The 2022 Moree Floods – Moree in New South Wales is the state’s most productive agricultural shire and is one of Australia’s largest. Towards the end of October, the area experienced incredibly high rainfall and unimaginable flooding. Along with Victoria, huge amounts of water rushed through towns and wiped-out farmland, livestock, crops and infrastructure.
The town has seen homes with over a metre of water running through them and staff of local businesses rushed to help those in need. We felt very grateful to have some locals who experienced the flood take the time to revisit what happened and share their experience through this natural disaster.
Lisa Orchin is a Councillor on the Moree Plains Shire Council, she is also a partner in a large-scale broad-acre farming enterprise that also consists of small irrigation and livestock operations. For over 30 years the family have lived and worked in the community.
“A big result for us with these floods is the damages to infrastructure and road networks. They’ve been destroyed, and that is where the ag sector needs the biggest input to help them remain sustainable long into the future. The speed of the water going across the roads has lifted bitumen and so much has gone, that to me is the biggest effect on the agricultural sector,” said Lisa.
“Our kids are also being deprived of basic education because of the inability to actually get to school due to the roads. Every kid deserves an education and because of our road network they’re not getting it.”
“The Moree Plains Shire agricultural sector has experienced a loss of approx. $500 million of income as a direct result of the flooding. The expected income was more in the vicinity of $1 billion.
It’s had a massive impact, not only because of the crops being destroyed by the floods but the inability to get onto the ground now to sow our summer crops. From our standpoint, there is going to be 12 months before we receive another income, that’s devastating in its own right.”
“Moree is a township, and the villages around are all built on the ag sector. If farming is having a bad time financially, it directly affects businesses in town. That’s right across the business sector; agribusiness, chemical sales, trucking industries and corner stores or clothing shops as people aren’t going to town much to spend money during these times. We are so inter reliant on each other.”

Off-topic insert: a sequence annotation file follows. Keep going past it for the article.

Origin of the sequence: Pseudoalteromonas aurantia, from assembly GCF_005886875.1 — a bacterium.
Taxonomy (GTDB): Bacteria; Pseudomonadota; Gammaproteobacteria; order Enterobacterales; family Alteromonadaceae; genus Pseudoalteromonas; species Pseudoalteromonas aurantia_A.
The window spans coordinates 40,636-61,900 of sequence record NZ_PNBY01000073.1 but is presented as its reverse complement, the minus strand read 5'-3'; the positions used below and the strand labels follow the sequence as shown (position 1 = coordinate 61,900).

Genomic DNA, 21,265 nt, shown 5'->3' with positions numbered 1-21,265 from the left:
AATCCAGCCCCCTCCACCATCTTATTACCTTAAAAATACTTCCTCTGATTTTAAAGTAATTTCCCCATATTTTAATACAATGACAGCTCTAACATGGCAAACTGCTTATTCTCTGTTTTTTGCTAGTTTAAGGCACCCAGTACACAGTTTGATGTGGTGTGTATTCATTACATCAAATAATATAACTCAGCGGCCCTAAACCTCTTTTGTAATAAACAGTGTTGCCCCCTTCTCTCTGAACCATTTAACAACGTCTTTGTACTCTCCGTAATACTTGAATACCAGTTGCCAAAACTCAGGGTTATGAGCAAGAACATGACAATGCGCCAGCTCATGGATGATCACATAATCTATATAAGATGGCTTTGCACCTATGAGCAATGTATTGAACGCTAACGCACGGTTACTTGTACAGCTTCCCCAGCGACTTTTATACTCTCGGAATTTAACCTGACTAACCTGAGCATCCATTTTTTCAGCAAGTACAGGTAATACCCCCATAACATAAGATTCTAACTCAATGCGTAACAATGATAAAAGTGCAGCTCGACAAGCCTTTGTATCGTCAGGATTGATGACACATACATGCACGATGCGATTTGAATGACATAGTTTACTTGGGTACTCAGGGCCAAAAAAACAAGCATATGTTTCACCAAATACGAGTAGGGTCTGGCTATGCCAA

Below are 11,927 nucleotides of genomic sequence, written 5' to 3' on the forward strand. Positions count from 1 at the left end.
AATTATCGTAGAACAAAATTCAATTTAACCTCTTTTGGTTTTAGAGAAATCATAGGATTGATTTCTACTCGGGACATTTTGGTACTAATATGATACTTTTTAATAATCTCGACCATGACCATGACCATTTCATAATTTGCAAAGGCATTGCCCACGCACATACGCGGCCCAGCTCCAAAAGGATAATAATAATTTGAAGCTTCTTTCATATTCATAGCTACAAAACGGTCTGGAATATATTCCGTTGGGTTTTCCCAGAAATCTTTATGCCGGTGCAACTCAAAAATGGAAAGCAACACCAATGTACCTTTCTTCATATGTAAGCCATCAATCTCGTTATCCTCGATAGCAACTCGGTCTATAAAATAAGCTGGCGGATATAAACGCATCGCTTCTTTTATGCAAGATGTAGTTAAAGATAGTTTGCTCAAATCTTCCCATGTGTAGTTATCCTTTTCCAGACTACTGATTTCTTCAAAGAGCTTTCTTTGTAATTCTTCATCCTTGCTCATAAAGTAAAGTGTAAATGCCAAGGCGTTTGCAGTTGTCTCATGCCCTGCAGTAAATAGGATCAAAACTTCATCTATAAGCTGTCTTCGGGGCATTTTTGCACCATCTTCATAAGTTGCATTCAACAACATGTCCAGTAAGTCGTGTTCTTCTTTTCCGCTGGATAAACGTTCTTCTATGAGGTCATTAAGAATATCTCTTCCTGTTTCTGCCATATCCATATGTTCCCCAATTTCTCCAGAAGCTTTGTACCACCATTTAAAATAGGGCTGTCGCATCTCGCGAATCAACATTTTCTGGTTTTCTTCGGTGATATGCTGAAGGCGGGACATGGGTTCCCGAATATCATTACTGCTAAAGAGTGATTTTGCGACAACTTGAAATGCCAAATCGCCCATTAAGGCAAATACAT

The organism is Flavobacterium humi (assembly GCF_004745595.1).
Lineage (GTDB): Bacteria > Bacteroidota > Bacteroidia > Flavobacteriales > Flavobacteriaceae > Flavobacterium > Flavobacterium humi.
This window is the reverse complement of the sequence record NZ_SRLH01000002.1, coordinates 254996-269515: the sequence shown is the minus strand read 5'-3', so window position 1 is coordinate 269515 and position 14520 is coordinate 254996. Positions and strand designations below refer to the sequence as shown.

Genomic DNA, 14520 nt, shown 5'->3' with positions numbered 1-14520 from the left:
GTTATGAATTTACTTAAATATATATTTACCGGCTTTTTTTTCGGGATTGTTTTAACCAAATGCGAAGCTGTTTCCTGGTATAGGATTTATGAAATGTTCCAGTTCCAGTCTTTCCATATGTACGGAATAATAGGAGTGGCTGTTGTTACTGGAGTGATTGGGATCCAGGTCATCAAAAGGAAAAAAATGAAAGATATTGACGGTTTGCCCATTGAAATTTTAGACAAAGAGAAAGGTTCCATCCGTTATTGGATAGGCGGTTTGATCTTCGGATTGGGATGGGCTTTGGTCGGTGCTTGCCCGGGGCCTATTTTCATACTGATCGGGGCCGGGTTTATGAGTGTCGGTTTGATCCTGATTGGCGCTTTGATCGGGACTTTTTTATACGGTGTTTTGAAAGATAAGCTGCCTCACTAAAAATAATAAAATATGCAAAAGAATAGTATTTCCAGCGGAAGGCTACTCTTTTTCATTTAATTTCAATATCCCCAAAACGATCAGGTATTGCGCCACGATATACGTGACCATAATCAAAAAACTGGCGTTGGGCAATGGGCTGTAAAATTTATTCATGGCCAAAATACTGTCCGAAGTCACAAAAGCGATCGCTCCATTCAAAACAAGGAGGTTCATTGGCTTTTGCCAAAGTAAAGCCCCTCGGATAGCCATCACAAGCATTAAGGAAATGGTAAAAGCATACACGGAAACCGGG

“This flood has seen people isolated for weeks at a time. When you start having people isolated for that long you start to worry about people’s mental health and their ability to pick up once this is all over.”
John Adams runs a contract farming business in the Moree area, Heavy Western Farming Co., and has been operating for about 7 years. For his family and business, it was the fear of the unknown that comes with flooding and the timing of harvest.
“It was getting very late for harvest for us anyway, it had been a pretty wet period leading up to these floods and it was already long past when we’d expected to start. It’s the fear of not knowing what would happen with the crops and what would be left after the water resided. It’s actually pretty impressive to see where the water gets to,” said John.
“We had four headers, tractors and people already lined up to work. There is so much involved in making sure you can make repayments for that machinery. We also have jobs that we’d usually be starting straight after but we’re only just starting here.”
“There were some people who were within a week of harvesting and the finish line was so close, but then it vanished right in front of them.”
“It’s been hard waiting to start; it has affected other areas of our business too. For the most part, it’s been tough but there is a bit of silver lining – there’s going to be enough moisture in the soil for planting next year.”
Sascha of Rabbit Hop Films captured the flood over 5 days, running off adrenaline and working as the eyes and a source of news for those stranded on farms outside of town, sending footage to news stations daily and giving vital updates to her Facebook followers.
“My day started around 2:30 am as I would shoot all day for the news stations and use the night to edit and prepare for the next day. I wanted to show the most significant parts of the flood and capture what also impacted me. The stress and pressure were pretty intense so I wouldn’t sleep much,” said Sascha.
“There were some sheep that were constantly on my mind. I’d sent a drone over them and could see they were clumped together and calling out, and the water was rising. I had met the owner who was concerned for them and had built a mound for them. I approached the SES but they were too busy dealing with the evacuation of people, so I spoke with some people in a vehicle I had seen access that side of town (where the sheep were) earlier. They went as close as they could to try to save them, but they couldn’t get to them.”
“Everyone was going through their own form of stress, wondering if their stock were ok, wondering if dogs that had gone missing would return, how far the water had gone through their homes and what they’d lost. There was an SES member that I found slumped out the front of my house, leaning up against my car, he was just empty. He said he’d been running off 1-hour sleep a night for the past three days.”
We are constantly keeping those affected by these floods in our thoughts. Small communities rally together during tough times and show what it means to look out for one another. In times of extreme stress and fear, they are there for their neighbours, it’s a mentality that rings true in these rural communities and one we should all aspire to carry.
If you know someone who is needing support and wanting someone to talk to, please reach out to the below.
Beyond Blue 1300 22 4636
Lifeline 13 11 14
13YARN 13 92 76
Moree Floods 2022 from Rabbit Hop Films on Vimeo.